The app’s founder, Pavel Durov, who fled Russia after losing control in 2014 of VKontakte, the Russian version of Facebook that he created, sent a message to Telegram users saying that he would continue to engage in “digital resistance.”

His supporters included Mr. Snowden, who wrote on Twitter that resistance to the “totalitarian demand” for backdoor access to private communications “is the only moral response, and shows real leadership.”

Maria V. Alyokhina, a political activist and member of the Pussy Riot collective who has been jailed for previous demonstrations, helped to organize a protest that consisted of tossing paper airplanes outside the Moscow headquarters of the F.S.B., the secret police. She was sentenced to 100 hours of compulsory community service, according to Mediazona, a courtroom news agency.

The paper airplane is the corporate symbol of the Telegram app. The F.S.B. has been leading the effort in Russia to gain backdoor access to all private communications in Russia, saying it was necessary to combat terrorism.

The ban came into effect after Telegram lost a court case over demands from the Russian government that the company provide the means for intelligence agencies to read encrypted messages.

Telegram was widely used within the Russian government, including by President Vladimir V. Putin’s press office, to communicate with the public and the media. Some government agencies and press offices continued to use Telegram despite the ban.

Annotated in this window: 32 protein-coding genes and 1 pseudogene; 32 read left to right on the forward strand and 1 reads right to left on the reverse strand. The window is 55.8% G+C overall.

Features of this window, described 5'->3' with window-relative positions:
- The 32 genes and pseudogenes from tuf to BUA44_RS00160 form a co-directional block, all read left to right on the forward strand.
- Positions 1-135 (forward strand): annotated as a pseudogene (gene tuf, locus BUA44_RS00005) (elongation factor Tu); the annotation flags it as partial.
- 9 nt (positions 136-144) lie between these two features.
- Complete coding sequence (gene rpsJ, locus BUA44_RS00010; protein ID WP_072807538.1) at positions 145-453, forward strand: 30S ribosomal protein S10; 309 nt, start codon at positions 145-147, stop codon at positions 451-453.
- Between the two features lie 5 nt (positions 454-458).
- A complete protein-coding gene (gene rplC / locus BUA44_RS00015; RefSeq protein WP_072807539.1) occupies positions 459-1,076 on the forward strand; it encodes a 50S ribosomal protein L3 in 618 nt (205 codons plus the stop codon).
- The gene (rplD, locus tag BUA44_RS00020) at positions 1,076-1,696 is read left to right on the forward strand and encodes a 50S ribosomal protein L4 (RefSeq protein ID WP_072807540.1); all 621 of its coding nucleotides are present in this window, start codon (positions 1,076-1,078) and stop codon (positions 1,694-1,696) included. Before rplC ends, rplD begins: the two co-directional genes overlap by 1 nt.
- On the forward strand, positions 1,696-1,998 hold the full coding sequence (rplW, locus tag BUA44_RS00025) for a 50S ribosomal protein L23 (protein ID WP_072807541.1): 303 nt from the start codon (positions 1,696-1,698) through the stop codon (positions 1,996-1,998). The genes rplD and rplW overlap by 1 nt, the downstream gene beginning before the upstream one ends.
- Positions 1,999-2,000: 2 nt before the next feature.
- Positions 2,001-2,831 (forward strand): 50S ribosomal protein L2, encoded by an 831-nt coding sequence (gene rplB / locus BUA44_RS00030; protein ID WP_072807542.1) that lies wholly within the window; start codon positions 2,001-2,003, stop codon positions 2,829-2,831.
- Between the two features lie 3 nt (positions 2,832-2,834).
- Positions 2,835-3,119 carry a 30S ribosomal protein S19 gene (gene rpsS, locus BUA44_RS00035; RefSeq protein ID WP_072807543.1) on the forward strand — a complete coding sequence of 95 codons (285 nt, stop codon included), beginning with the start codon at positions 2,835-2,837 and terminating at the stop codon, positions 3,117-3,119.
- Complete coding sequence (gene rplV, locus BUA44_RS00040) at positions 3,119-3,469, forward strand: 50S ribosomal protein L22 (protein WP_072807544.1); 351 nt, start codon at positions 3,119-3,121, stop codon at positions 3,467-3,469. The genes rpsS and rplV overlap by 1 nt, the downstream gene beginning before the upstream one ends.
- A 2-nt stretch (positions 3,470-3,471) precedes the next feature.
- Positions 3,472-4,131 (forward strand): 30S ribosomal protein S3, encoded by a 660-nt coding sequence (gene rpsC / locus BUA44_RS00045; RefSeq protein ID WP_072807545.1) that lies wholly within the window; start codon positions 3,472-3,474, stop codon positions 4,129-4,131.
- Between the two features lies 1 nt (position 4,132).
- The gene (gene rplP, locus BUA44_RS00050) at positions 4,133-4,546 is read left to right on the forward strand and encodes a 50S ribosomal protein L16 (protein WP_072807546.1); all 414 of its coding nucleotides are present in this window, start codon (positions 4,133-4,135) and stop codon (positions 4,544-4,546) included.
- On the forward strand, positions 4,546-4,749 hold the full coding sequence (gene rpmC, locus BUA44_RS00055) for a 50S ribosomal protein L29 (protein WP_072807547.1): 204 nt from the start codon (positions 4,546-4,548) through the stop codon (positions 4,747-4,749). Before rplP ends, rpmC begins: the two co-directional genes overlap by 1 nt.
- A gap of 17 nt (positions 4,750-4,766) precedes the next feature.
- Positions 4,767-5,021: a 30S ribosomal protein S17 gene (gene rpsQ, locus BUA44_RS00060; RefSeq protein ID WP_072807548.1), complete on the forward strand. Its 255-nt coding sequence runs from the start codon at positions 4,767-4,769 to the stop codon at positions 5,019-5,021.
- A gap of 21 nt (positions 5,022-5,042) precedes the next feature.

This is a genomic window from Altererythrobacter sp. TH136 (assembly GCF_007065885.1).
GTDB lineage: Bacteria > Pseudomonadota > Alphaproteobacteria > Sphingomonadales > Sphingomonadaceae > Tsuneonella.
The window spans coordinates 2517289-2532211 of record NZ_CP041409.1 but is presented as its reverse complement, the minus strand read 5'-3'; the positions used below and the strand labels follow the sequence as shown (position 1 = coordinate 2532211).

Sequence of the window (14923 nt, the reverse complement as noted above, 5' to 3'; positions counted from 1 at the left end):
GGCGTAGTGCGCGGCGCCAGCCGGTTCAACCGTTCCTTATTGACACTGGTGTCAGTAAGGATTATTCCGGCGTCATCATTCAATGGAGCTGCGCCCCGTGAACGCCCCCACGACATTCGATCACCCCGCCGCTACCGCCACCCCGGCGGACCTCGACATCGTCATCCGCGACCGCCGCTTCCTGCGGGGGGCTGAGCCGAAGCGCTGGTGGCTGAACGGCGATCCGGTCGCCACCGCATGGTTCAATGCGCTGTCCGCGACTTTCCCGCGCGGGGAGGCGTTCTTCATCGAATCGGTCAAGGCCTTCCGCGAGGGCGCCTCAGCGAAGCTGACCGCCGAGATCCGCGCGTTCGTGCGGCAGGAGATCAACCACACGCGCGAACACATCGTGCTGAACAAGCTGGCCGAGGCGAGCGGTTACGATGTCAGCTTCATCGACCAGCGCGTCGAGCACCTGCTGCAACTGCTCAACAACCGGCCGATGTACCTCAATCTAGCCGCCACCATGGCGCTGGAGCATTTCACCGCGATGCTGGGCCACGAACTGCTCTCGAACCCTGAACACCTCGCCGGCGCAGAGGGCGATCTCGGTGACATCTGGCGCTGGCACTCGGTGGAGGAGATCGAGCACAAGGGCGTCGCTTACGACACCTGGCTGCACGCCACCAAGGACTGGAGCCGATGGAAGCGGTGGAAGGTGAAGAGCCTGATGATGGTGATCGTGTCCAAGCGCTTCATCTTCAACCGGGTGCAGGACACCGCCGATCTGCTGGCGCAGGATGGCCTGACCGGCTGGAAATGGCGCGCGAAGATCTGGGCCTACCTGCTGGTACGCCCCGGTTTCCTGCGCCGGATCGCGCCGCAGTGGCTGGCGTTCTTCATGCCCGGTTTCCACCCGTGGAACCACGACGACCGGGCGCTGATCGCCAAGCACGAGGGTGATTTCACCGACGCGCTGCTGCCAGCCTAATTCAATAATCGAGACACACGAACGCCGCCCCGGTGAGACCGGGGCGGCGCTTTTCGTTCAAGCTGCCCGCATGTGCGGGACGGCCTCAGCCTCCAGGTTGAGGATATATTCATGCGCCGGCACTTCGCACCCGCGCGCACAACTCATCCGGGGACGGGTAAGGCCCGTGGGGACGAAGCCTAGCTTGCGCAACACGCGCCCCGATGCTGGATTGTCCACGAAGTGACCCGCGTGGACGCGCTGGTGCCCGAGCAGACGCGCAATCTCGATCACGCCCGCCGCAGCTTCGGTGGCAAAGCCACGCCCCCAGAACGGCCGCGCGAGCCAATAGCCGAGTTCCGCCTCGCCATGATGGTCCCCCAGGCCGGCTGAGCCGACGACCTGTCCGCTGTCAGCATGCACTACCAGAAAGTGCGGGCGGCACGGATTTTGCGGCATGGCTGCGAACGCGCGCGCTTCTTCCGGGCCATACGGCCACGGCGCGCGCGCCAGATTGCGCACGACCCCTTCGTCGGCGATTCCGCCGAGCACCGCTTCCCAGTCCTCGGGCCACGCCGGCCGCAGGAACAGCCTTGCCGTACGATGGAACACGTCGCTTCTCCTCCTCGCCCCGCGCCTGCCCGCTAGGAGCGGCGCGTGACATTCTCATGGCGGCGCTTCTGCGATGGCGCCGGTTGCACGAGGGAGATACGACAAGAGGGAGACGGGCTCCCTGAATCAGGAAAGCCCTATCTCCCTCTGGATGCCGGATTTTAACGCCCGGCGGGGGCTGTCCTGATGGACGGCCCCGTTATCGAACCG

Igor Lebedev, the deputy chairman of the Russian Parliament and the son of nationalist leader Vladimir Zhirinovsky, accused the government watchdog agency of “incompetence.”

“It targeted Telegram but hit Russian business,” he wrote on Twitter, saying it should be illegal to limit access to such popular sites. “We must defend Russian citizens from pointless bans!”

The Kremlin has also come in for criticism on several other fronts: It has suggested using older, slower apps as an alternative, especially one owned by a Putin crony; it shut down LinkedIn and managed to limit some access to Zello, a voice messaging app used to organize truck driver protests; and it finds itself accused of paying lip service to the idea that Russia should develop cutting edge technology while busily undermining Telegram, one of the few Russian I.T. brands to achieve global success.

Iran seemed to be following Moscow’s lead, with news agencies reporting on Wednesday that it would ban government organizations from using foreign-based messaging services including Telegram, which is extremely popular in the Islamic Republic. More than 40 million Iranians use Telegram, which played an important role in spreading information about antigovernment protests in December and January.

The office of the supreme leader, Ayatollah Ali Khamenei, an active Telegram user, said he had shut down his account to set the example. The decision was “in line with safeguarding national interests and removing the monopoly of the Telegram messaging app,” the ayatollah’s last Telegram stated, according to Iran’s government-run Press TV news website.

The Russian government has been trying for several years to force all communications giants to store their information on servers in Russia and to provide the security services back door access to analyze the data. It has also suggested that Russia might unplug from the global internet and create its own web.

Internet experts suggest that what the Kremlin really wants is leverage to order the internet platforms to remove things that it does not like.

“They want a hotline that they can pick up to call someone to do something,” said Mr. Soldatov. “It is a very Soviet approach.”